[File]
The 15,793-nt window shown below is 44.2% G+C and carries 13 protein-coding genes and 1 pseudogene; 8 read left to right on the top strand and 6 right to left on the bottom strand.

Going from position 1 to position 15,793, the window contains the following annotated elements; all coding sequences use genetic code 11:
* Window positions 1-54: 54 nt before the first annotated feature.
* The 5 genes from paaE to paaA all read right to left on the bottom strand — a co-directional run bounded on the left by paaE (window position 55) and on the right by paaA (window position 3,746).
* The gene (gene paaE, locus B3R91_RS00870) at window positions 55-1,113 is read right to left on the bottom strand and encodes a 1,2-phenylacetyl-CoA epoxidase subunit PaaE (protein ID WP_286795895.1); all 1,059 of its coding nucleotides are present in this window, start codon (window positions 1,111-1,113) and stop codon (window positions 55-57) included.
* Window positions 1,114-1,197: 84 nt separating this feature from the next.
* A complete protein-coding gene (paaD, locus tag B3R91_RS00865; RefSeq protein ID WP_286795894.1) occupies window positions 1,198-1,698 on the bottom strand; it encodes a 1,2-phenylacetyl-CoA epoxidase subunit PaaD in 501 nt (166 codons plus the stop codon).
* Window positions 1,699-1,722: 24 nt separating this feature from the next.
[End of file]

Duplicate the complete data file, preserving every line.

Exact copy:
The 15,793-nt window shown below is 44.2% G+C and carries 13 protein-coding genes and 1 pseudogene; 8 read left to right on the top strand and 6 right to left on the bottom strand.

Going from position 1 to position 15,793, the window contains the following annotated elements; all coding sequences use genetic code 11:
* Window positions 1-54: 54 nt before the first annotated feature.
* The 5 genes from paaE to paaA all read right to left on the bottom strand — a co-directional run bounded on the left by paaE (window position 55) and on the right by paaA (window position 3,746).
* The gene (gene paaE, locus B3R91_RS00870) at window positions 55-1,113 is read right to left on the bottom strand and encodes a 1,2-phenylacetyl-CoA epoxidase subunit PaaE (protein ID WP_286795895.1); all 1,059 of its coding nucleotides are present in this window, start codon (window positions 1,111-1,113) and stop codon (window positions 55-57) included.
* Window positions 1,114-1,197: 84 nt separating this feature from the next.
* A complete protein-coding gene (paaD, locus tag B3R91_RS00865; RefSeq protein ID WP_286795894.1) occupies window positions 1,198-1,698 on the bottom strand; it encodes a 1,2-phenylacetyl-CoA epoxidase subunit PaaD in 501 nt (166 codons plus the stop codon).
* Window positions 1,699-1,722: 24 nt separating this feature from the next.